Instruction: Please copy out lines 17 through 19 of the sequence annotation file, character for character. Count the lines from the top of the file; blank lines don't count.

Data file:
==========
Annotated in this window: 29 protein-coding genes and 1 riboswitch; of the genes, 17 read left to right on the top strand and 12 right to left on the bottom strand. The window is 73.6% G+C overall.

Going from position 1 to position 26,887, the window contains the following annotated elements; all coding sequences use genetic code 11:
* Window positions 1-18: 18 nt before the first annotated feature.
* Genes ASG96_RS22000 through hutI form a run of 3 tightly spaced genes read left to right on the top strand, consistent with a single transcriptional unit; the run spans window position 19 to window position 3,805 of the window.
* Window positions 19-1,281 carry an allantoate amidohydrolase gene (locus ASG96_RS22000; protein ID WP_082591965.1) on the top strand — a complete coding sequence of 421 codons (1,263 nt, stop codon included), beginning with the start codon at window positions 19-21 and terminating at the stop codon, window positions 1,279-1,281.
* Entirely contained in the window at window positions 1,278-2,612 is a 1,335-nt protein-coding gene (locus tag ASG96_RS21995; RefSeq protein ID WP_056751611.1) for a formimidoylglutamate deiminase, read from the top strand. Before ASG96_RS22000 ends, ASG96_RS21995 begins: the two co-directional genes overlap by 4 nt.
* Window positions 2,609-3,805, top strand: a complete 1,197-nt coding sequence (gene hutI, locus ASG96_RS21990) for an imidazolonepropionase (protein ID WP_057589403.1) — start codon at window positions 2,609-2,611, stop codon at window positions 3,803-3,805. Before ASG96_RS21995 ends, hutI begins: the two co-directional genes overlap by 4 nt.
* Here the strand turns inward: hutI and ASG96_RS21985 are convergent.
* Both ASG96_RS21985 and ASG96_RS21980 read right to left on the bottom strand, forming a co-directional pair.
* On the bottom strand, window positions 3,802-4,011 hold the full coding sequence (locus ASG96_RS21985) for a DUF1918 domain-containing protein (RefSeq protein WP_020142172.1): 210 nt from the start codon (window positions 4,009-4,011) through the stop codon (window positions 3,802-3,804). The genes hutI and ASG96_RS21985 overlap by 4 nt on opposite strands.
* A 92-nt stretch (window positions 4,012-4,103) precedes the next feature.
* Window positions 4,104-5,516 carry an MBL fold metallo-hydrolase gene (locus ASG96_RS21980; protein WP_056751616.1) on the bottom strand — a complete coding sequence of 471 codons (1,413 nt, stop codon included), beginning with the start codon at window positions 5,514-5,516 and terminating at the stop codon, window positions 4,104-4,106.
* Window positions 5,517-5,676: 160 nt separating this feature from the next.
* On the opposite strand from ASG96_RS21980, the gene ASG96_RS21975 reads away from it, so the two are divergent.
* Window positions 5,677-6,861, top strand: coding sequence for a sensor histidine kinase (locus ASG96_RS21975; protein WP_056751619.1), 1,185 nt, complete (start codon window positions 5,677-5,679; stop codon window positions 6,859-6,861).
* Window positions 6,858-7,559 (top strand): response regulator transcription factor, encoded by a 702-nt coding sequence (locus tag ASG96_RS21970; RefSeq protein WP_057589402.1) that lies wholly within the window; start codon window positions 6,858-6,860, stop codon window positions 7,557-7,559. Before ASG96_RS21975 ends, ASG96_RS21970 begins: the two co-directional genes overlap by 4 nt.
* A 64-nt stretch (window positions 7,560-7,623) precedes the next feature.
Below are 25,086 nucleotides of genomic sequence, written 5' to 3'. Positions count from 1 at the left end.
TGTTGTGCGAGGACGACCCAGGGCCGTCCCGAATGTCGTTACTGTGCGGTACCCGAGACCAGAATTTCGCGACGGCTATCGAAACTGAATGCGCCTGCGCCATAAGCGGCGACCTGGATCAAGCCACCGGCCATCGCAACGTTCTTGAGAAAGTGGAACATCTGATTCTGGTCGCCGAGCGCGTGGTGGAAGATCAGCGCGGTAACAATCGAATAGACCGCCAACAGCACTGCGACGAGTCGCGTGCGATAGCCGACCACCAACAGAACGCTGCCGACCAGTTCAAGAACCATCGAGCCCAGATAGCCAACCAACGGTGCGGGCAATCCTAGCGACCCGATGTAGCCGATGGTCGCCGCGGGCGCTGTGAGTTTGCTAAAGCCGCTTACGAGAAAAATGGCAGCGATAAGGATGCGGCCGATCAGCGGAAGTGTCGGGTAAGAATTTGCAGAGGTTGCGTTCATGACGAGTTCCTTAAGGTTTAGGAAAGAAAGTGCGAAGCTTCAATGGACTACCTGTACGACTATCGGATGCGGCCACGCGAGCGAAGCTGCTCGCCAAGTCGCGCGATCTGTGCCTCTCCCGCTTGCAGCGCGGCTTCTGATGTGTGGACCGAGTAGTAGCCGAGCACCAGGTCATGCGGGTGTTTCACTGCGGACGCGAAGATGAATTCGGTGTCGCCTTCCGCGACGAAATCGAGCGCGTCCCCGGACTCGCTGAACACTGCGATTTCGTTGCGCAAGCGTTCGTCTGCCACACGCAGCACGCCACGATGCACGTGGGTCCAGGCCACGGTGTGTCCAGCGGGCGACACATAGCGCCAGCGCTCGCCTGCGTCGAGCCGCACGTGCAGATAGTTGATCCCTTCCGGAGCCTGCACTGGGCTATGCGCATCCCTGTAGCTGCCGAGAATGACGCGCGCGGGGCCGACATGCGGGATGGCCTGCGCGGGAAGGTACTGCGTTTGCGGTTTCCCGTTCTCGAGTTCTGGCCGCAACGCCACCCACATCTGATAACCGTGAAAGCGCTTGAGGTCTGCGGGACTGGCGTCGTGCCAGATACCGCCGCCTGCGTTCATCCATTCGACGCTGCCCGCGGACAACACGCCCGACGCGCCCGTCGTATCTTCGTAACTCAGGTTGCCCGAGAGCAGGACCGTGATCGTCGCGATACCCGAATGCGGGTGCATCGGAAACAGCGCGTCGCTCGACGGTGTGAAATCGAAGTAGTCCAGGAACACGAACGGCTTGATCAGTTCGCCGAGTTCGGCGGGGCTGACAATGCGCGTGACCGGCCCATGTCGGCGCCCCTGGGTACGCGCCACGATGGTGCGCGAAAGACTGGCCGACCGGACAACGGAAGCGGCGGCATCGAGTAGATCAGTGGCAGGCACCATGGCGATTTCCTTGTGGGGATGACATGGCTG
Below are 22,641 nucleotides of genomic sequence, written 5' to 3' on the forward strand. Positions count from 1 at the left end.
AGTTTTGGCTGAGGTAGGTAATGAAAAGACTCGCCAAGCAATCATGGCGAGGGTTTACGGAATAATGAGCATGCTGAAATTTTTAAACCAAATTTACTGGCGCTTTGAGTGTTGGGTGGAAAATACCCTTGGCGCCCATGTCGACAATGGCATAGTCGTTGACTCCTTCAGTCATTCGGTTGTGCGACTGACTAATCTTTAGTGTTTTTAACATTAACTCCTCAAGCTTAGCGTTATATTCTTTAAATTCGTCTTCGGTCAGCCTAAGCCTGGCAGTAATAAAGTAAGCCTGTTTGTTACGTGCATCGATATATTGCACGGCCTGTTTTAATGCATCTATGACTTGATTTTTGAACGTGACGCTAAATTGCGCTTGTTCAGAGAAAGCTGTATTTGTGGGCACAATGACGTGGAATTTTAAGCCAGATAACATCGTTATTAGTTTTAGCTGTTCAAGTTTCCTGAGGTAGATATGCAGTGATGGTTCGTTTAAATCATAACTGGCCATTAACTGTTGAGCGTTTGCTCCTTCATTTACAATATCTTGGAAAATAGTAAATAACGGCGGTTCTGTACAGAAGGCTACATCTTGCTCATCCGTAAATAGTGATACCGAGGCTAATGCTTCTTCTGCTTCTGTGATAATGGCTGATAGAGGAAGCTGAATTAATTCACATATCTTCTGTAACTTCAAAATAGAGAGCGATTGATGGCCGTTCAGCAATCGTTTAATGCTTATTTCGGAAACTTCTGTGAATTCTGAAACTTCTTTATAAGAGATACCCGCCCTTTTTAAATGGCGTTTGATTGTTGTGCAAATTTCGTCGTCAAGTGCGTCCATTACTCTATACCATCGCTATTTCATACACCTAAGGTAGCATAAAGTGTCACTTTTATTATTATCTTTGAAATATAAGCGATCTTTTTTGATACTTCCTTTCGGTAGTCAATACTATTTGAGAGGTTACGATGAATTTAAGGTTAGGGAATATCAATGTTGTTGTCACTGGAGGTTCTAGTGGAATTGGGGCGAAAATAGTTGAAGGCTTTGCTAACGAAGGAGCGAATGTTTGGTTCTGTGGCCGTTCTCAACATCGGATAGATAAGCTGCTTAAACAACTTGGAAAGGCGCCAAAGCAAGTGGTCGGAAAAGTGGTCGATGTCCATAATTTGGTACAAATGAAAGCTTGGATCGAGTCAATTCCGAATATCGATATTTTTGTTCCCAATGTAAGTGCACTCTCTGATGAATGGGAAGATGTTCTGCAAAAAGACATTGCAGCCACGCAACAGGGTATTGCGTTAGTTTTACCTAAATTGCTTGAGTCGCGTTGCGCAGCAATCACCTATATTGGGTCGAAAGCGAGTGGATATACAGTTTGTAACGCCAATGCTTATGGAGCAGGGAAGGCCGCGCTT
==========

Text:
* A 64-nt stretch (window positions 7,560-7,623) precedes the next feature.
Below are 25,086 nucleotides of genomic sequence, written 5' to 3'. Positions count from 1 at the left end.
TGTTGTGCGAGGACGACCCAGGGCCGTCCCGAATGTCGTTACTGTGCGGTACCCGAGACCAGAATTTCGCGACGGCTATCGAAACTGAATGCGCCTGCGCCATAAGCGGCGACCTGGATCAAGCCACCGGCCATCGCAACGTTCTTGAGAAAGTGGAACATCTGATTCTGGTCGCCGAGCGCGTGGTGGAAGATCAGCGCGGTAACAATCGAATAGACCGCCAACAGCACTGCGACGAGTCGCGTGCGATAGCCGACCACCAACAGAACGCTGCCGACCAGTTCAAGAACCATCGAGCCCAGATAGCCAACCAACGGTGCGGGCAATCCTAGCGACCCGATGTAGCCGATGGTCGCCGCGGGCGCTGTGAGTTTGCTAAAGCCGCTTACGAGAAAAATGGCAGCGATAAGGATGCGGCCGATCAGCGGAAGTGTCGGGTAAGAATTTGCAGAGGTTGCGTTCATGACGAGTTCCTTAAGGTTTAGGAAAGAAAGTGCGAAGCTTCAATGGACTACCTGTACGACTATCGGATGCGGCCACGCGAGCGAAGCTGCTCGCCAAGTCGCGCGATCTGTGCCTCTCCCGCTTGCAGCGCGGCTTCTGATGTGTGGACCGAGTAGTAGCCGAGCACCAGGTCATGCGGGTGTTTCACTGCGGACGCGAAGATGAATTCGGTGTCGCCTTCCGCGACGAAATCGAGCGCGTCCCCGGACTCGCTGAACACTGCGATTTCGTTGCGCAAGCGTTCGTCTGCCACACGCAGCACGCCACGATGCACGTGGGTCCAGGCCACGGTGTGTCCAGCGGGCGACACATAGCGCCAGCGCTCGCCTGCGTCGAGCCGCACGTGCAGATAGTTGATCCCTTCCGGAGCCTGCACTGGGCTATGCGCATCCCTGTAGCTGCCGAGAATGACGCGCGCGGGGCCGACATGCGGGATGGCCTGCGCGGGAAGGTACTGCGTTTGCGGTTTCCCGTTCTCGAGTTCTGGCCGCAACGCCACCCACATCTGATAACCGTGAAAGCGCTTGAGGTCTGCGGGACTGGCGTCGTGCCAGATACCGCCGCCTGCGTTCATCCATTCGACGCTGCCCGCGGACAACACGCCCGACGCGCCCGTCGTATCTTCGTAACTCAGGTTGCCCGAGAGCAGGACCGTGATCGTCGCGATACCCGAATGCGGGTGCATCGGAAACAGCGCGTCGCTCGACGGTGTGAAATCGAAGTAGTCCAGGAACACGAACGGCTTGATCAGTTCGCCGAGTTCGGCGGGGCTGACAATGCGCGTGACCGGCCCATGTCGGCGCCCCTGGGTACGCGCCACGATGGTGCGCGAAAGACTGGCCGACCGGACAACGGAAGCGGCGGCATCGAGTAGATCAGTGGCAGGCACCATGGCGATTTCCTTGTGGGGATGACATGGCTG